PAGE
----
- Says it’s reviewing tax laws, legislations to coordinate tax concession
- Allocates 85% VAT to states to improve non-oil revenue
The federal government conThe federal government conceded a total of N1 trillion in tax exemptions, waivers between 2011 and 2015 to companies and corporations, THISDAY has learnt.
THISDAY gathered from a document obtained from the ministry of finance that the need to strengthen revenue mobilisation had necessitated the review of the tax exemptions, waivers and schemes to block rent seekers from taking advantage of government’s concession regime.
The document titled, ‘Funding Nigeria’s Needs from Within : Current Efforts in Domestic Revenue Mobilisation’, indicated that, while the tax exemptions and waivers cost were incurred by the previous administration of former President Goodluck Jonathan, the present administration was reviewing tax laws and legislation and had introduced luxury surcharge to improve the government revenue base, requisite for its operations .
According to the ministry, the constrained finances of government were largely due to low domestic revenue mobilisation, which was due to small tax base and low tax collection rate and significant amounts of revenue conceded to uncoordinated duties and waivers.
Pointing out that revenues and budgets had not been large enough to meet the nation’s needs, the government in the document maintained that “domestic revenue mobilisation must increase for sustainability.”
As part of the key revenue initiatives, the government pointed out that it launched Voluntary Assets and Income Declaration Scheme (VAIDS) earlier in the year to bring tax evaders into the net and rein in enormous tax revenues while also striving to improve non-oil revenue.
According to the document, “VAIDS is a time-limited opportunity for tax payers to regularise their tax status relating to previous periods. It is a significant opportunity for both Federal and State governments to increase tax net and revenues.”
In its bid to improve non-oil revenue, the government has allocated 85 per cent of Value Added Tax (VAT) collection to states while also considering car taxes, road taxes as well as capturing the value of solid minerals.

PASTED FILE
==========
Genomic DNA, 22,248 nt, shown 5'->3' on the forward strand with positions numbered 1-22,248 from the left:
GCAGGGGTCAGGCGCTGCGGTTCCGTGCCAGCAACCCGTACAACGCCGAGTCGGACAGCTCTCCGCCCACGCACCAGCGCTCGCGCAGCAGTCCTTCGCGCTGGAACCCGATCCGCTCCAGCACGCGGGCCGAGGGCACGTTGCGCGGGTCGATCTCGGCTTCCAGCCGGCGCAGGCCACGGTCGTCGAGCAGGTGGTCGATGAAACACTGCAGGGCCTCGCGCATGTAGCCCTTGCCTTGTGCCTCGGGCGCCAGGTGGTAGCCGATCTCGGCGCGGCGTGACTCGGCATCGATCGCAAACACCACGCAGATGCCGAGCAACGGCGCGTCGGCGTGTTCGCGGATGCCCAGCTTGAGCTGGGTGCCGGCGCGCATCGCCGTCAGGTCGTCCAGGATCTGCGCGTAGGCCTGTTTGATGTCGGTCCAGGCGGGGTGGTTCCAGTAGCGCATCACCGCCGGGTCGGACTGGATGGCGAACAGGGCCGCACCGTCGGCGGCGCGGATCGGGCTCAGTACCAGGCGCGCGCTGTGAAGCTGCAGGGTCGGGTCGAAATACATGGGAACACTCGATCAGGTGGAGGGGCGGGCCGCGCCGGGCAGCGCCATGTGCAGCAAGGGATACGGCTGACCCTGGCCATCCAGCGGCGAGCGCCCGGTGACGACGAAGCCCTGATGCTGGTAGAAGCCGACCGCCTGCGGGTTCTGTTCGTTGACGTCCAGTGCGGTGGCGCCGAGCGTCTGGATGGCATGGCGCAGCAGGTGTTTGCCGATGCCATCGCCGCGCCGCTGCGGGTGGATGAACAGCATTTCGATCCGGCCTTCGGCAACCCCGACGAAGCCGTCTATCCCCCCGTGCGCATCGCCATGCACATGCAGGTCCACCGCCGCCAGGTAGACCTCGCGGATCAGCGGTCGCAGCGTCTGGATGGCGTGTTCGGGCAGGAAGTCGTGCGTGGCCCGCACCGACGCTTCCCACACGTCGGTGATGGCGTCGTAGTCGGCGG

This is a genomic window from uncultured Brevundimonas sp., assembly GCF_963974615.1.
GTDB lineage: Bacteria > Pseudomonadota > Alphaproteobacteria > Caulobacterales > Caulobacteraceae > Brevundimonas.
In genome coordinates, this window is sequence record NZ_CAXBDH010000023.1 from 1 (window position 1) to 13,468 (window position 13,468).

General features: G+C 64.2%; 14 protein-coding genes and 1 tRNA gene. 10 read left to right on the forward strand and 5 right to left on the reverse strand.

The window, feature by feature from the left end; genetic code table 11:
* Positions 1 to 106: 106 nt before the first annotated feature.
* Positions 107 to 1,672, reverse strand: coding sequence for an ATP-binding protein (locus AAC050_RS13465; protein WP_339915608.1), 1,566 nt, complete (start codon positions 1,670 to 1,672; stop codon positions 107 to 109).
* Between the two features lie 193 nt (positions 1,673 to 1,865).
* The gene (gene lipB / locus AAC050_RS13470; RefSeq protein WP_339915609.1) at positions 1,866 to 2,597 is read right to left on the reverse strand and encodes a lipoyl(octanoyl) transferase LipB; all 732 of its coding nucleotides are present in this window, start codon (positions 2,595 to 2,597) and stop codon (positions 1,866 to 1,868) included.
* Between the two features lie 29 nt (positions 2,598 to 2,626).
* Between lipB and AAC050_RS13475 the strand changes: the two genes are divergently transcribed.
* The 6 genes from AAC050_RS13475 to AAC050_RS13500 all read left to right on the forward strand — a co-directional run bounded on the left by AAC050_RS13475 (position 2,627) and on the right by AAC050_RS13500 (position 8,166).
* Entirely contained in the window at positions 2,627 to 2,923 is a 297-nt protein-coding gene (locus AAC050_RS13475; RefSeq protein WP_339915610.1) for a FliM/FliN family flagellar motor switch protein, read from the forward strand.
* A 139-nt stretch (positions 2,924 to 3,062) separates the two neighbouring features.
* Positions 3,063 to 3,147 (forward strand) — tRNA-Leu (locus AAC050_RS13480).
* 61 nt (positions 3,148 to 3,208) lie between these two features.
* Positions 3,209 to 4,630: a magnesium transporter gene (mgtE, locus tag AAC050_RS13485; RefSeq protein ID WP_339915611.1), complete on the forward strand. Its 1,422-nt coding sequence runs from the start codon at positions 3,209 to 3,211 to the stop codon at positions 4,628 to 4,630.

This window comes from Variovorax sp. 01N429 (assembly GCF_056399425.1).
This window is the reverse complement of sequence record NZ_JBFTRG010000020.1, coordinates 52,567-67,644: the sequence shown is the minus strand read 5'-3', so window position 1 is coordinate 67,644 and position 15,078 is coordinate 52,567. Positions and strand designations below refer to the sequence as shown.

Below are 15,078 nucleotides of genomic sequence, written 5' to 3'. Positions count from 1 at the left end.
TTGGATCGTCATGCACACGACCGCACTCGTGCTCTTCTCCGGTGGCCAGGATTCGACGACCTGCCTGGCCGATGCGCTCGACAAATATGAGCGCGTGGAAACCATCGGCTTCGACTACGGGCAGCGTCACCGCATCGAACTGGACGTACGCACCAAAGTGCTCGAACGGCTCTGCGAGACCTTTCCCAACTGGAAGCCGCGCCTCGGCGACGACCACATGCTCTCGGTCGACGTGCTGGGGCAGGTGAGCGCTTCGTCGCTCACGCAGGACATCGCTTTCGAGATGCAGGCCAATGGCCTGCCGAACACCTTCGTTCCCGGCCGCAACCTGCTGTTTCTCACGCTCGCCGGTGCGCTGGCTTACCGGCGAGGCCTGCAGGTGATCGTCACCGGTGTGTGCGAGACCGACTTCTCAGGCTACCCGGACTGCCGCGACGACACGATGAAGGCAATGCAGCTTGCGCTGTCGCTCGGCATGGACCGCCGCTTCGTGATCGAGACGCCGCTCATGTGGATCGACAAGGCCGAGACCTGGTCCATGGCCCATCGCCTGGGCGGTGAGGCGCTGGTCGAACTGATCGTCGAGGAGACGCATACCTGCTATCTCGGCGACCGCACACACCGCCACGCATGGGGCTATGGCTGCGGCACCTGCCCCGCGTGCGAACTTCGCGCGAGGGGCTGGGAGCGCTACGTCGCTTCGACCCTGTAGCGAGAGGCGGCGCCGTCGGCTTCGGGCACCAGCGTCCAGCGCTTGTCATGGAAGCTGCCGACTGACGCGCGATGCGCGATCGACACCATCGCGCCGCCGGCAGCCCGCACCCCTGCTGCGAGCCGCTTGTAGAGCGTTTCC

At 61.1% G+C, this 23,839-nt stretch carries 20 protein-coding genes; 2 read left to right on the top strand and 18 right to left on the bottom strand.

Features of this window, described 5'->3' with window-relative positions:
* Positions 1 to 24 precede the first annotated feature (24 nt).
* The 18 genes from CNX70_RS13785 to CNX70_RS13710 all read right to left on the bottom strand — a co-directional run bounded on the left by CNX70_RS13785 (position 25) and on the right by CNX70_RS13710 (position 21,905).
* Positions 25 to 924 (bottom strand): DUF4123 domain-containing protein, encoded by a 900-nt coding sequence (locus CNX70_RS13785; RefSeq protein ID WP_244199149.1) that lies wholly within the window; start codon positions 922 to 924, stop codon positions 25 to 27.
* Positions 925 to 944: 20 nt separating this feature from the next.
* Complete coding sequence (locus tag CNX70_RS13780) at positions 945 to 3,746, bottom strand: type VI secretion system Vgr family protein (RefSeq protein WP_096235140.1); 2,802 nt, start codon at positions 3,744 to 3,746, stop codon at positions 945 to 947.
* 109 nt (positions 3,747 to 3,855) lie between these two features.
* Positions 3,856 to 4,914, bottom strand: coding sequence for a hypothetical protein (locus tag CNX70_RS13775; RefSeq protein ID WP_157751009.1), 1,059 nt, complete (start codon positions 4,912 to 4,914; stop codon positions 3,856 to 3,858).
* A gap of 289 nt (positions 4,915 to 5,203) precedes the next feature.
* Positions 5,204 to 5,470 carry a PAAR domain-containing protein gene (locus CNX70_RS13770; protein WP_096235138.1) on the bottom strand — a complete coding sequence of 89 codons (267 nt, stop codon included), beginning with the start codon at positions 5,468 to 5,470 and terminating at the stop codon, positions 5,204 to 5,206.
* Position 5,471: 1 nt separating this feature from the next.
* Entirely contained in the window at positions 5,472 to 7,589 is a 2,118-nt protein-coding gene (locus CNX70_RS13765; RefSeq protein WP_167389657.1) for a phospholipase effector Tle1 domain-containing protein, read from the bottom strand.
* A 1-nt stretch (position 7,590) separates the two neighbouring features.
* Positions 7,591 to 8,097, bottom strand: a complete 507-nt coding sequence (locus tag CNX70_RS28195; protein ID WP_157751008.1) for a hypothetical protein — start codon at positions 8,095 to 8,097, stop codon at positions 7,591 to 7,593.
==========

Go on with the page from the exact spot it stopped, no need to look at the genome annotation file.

While lamenting that underpayment of tax via the use of tax havens and other evasion strategies had been debilitating to Nigeria, the ministry of finance said, “This practice has been principally perpetrated by multinational companies and high net worth individuals.”
The government, which noted that, at 6 per cent Nigeria’s non-oil tax to GDP was one of the lowest in the world, believed, VAIDS will “capitalise on the considerable international goodwill built by President Buhari in his mission to rebuild Nigeria and the current global movement against tax evasion and illicit financial flows.”
The scheme, it added, will “offer a window for those who have not complied with extant tax regulations to remedy their position by the provision of a limited amnesty to enable voluntary declaration and payment of liabilities.”
VAIDS, which is supported by the recent establishment of the Asset Tracing Team within the Ministry of Finance, has engaged the services of International Asset Tracing and Investigations specialists, who are working alongside local teams to trace assets held by Nigerians who had evaded tax. “The data obtained will be used to cross check the accuracy of declarations made under the scheme or to prosecute those not participating in the scheme when the programme expires.”
According to the ministry of finance, VAIDS was open to all persons who were in default on their tax liabilities including taxpayers who: “have not been fully declaring their taxable income/assets; have not been paying the tax due at all and or have been underpaying or under remitting.”
Besides, the ministry stated that, “The programme is open to both new taxpayers who are yet to register with the tax authorities and the existing registered taxpayers who have new disclosure to make. The scheme applies to tax defaults on undeclared assets within or outside the country.”